From Geeks are Sexy Technology News: 3D Piracy Takes a New Twist

Whoa!  That is going to be…  interesting… and weird… 3D printing pirates?!


Filesharing as we know it involves transferring 0s and 1s that usually turn into pixels and electronic sounds. But if The Pirate Bay’s latest idea takes off, filesharing — and digital piracy — will get a whole lot more physical.

In what appears to be as much as a publicity stunt as a serious feature, the site has added a new category alongside the usual audio, video, applications, and games. The physibles category is intended for data that either can, or feasibly could, become a physical object.

Specifically the site is thinking of data for 3D printers, a concept that sounds like science fiction but already exists. One company at this year’s Consumer Electronics Show launched, and is now selling, a $1,749 device that can take a computer 3D model and turn it into a physical object using acrylonitrile butadiene styrene, the same plastic material used to create Lego bricks. The machine also works with polylactic acid, derived from corn starch.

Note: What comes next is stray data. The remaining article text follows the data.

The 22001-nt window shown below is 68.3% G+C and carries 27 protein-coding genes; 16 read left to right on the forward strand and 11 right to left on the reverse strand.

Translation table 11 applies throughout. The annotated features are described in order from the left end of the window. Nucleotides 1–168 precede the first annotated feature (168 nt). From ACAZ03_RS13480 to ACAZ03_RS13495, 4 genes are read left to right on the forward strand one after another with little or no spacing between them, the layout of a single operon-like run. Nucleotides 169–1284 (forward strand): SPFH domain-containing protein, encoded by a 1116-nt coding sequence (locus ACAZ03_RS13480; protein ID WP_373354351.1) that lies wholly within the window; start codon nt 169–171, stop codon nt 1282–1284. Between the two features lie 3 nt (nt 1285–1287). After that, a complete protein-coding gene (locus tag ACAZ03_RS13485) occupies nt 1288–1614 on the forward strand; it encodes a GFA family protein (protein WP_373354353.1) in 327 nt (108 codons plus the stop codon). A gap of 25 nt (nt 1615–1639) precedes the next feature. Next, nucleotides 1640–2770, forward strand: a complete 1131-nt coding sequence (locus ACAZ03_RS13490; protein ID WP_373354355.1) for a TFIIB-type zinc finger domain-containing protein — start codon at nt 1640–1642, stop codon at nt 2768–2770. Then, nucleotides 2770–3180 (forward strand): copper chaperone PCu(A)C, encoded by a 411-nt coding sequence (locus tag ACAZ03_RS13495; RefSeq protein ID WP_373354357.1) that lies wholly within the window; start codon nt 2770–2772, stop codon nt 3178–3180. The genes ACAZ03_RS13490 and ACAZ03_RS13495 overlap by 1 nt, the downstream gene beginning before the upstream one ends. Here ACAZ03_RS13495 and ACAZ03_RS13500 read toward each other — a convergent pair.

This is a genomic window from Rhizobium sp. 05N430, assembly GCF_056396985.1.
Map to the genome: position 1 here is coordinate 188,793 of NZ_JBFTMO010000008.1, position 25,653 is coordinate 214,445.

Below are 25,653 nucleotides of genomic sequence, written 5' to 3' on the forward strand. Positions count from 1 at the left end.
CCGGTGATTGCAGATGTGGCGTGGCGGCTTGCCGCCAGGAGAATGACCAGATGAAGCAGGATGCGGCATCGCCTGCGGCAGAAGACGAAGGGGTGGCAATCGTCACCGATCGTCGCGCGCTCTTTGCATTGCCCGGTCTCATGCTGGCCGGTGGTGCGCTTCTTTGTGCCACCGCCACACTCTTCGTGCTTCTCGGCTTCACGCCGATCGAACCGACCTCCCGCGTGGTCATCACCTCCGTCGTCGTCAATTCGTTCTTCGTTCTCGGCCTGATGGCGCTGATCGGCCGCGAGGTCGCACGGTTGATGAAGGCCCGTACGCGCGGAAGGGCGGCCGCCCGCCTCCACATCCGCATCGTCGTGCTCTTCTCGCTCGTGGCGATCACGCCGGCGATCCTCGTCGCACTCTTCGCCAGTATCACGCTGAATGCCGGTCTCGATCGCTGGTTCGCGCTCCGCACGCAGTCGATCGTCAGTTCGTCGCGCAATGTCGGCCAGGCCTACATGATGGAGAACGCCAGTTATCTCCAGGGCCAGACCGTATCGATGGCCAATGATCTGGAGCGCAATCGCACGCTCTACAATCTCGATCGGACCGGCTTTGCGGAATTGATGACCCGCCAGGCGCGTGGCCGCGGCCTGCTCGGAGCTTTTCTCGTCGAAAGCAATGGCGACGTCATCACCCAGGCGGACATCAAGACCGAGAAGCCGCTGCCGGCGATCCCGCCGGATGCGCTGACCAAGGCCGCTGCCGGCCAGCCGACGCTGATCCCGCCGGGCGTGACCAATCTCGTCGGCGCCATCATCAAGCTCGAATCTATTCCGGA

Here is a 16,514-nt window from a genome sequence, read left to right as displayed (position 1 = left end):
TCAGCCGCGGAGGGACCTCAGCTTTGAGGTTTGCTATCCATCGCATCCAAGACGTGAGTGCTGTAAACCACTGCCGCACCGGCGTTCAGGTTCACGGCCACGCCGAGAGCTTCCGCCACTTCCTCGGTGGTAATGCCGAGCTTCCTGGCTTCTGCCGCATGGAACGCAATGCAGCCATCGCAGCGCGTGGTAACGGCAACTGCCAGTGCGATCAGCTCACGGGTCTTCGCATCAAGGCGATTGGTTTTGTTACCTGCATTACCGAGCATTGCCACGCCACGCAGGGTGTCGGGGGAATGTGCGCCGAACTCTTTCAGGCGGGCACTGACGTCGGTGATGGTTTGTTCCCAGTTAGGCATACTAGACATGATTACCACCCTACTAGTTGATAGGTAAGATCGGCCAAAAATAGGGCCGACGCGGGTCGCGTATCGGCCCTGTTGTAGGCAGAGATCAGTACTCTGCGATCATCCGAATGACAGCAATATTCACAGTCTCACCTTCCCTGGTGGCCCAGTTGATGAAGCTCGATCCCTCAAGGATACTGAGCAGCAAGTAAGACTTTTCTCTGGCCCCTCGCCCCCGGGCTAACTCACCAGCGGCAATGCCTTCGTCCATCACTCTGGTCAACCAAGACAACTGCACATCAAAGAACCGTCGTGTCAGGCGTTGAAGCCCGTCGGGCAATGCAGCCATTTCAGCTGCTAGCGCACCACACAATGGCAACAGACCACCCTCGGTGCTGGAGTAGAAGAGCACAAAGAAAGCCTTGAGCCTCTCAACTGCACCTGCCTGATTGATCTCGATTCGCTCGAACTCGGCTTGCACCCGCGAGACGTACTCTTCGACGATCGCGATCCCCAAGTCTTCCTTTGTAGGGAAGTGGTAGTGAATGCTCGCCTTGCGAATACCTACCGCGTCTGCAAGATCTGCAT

Users can create any object up to 300 cubic inches, roughly the size of a loaf of bread. The standard model only produces objects in one color, though for $250 extra users can have two-color printing. Of course, you can’t make either batteries or mains power cables, so we’re not yet at the terrifying stage when these machines are able to self-replicate.

The PirateBay currently has a dozen torrents for “physible” files, which appear to be largely or entirely compliant with copyright laws. It’s certainly at the demonstration novelty stage, with two of the choices including a toy pirate ship taken from the site’s logo, and a 3D picture of MPAA chief Chris Dodd along with part of the encryption key for Blu-ray discs.

Given the nature of the site and its user base, it will be interesting to see if we ever get to the stage when copyrighted 3D printing design files start getting shared. The Pirate Bay predicts that “you will download your sneakers within 20 years”, which does make you wonder if one day you’ll be able to get counterfeit Nikes without even needing to find a shady street market.


from Geeks are Sexy Technology News

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